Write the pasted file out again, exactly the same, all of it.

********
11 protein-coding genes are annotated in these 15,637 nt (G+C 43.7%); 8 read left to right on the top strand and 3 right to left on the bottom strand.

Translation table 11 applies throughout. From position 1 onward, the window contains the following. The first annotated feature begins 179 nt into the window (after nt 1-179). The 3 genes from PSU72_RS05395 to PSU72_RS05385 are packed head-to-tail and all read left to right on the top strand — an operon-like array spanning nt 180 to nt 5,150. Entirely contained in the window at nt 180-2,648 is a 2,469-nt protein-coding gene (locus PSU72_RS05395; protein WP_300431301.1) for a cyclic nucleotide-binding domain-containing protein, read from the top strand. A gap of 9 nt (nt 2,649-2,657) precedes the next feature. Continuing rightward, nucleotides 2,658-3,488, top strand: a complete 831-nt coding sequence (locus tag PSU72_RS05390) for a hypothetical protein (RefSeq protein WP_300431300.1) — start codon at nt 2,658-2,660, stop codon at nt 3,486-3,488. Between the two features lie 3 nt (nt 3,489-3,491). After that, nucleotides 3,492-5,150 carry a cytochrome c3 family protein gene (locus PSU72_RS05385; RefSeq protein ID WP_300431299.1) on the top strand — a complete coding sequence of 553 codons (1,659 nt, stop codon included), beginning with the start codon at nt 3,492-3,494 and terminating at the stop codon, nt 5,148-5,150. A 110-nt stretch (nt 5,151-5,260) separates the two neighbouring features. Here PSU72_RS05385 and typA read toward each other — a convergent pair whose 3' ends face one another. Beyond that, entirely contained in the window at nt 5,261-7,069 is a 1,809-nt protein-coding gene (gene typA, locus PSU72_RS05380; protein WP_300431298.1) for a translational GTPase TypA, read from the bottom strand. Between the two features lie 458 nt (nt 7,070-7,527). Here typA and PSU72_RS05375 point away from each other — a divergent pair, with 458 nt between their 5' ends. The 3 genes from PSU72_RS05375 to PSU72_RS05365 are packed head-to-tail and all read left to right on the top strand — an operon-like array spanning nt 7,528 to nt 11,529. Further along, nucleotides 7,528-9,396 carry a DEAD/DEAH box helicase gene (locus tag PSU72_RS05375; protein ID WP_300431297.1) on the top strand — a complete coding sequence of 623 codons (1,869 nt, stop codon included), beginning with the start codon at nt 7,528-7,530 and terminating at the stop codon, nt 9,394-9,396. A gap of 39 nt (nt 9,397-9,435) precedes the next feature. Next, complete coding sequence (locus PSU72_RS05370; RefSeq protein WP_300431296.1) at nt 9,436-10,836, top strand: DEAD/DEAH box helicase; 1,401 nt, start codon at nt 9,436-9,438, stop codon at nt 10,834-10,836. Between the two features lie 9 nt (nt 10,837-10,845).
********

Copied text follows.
11 protein-coding genes are annotated in these 15,637 nt (G+C 43.7%); 8 read left to right on the top strand and 3 right to left on the bottom strand.

Translation table 11 applies throughout. From position 1 onward, the window contains the following. The first annotated feature begins 179 nt into the window (after nt 1-179). The 3 genes from PSU72_RS05395 to PSU72_RS05385 are packed head-to-tail and all read left to right on the top strand — an operon-like array spanning nt 180 to nt 5,150. Entirely contained in the window at nt 180-2,648 is a 2,469-nt protein-coding gene (locus PSU72_RS05395; protein WP_300431301.1) for a cyclic nucleotide-binding domain-containing protein, read from the top strand. A gap of 9 nt (nt 2,649-2,657) precedes the next feature. Continuing rightward, nucleotides 2,658-3,488, top strand: a complete 831-nt coding sequence (locus tag PSU72_RS05390) for a hypothetical protein (RefSeq protein WP_300431300.1) — start codon at nt 2,658-2,660, stop codon at nt 3,486-3,488. Between the two features lie 3 nt (nt 3,489-3,491). After that, nucleotides 3,492-5,150 carry a cytochrome c3 family protein gene (locus PSU72_RS05385; RefSeq protein ID WP_300431299.1) on the top strand — a complete coding sequence of 553 codons (1,659 nt, stop codon included), beginning with the start codon at nt 3,492-3,494 and terminating at the stop codon, nt 5,148-5,150. A 110-nt stretch (nt 5,151-5,260) separates the two neighbouring features. Here PSU72_RS05385 and typA read toward each other — a convergent pair whose 3' ends face one another. Beyond that, entirely contained in the window at nt 5,261-7,069 is a 1,809-nt protein-coding gene (gene typA, locus PSU72_RS05380; protein WP_300431298.1) for a translational GTPase TypA, read from the bottom strand. Between the two features lie 458 nt (nt 7,070-7,527). Here typA and PSU72_RS05375 point away from each other — a divergent pair, with 458 nt between their 5' ends. The 3 genes from PSU72_RS05375 to PSU72_RS05365 are packed head-to-tail and all read left to right on the top strand — an operon-like array spanning nt 7,528 to nt 11,529. Further along, nucleotides 7,528-9,396 carry a DEAD/DEAH box helicase gene (locus tag PSU72_RS05375; protein ID WP_300431297.1) on the top strand — a complete coding sequence of 623 codons (1,869 nt, stop codon included), beginning with the start codon at nt 7,528-7,530 and terminating at the stop codon, nt 9,394-9,396. A gap of 39 nt (nt 9,397-9,435) precedes the next feature. Next, complete coding sequence (locus PSU72_RS05370; RefSeq protein WP_300431296.1) at nt 9,436-10,836, top strand: DEAD/DEAH box helicase; 1,401 nt, start codon at nt 9,436-9,438, stop codon at nt 10,834-10,836. Between the two features lie 9 nt (nt 10,837-10,845).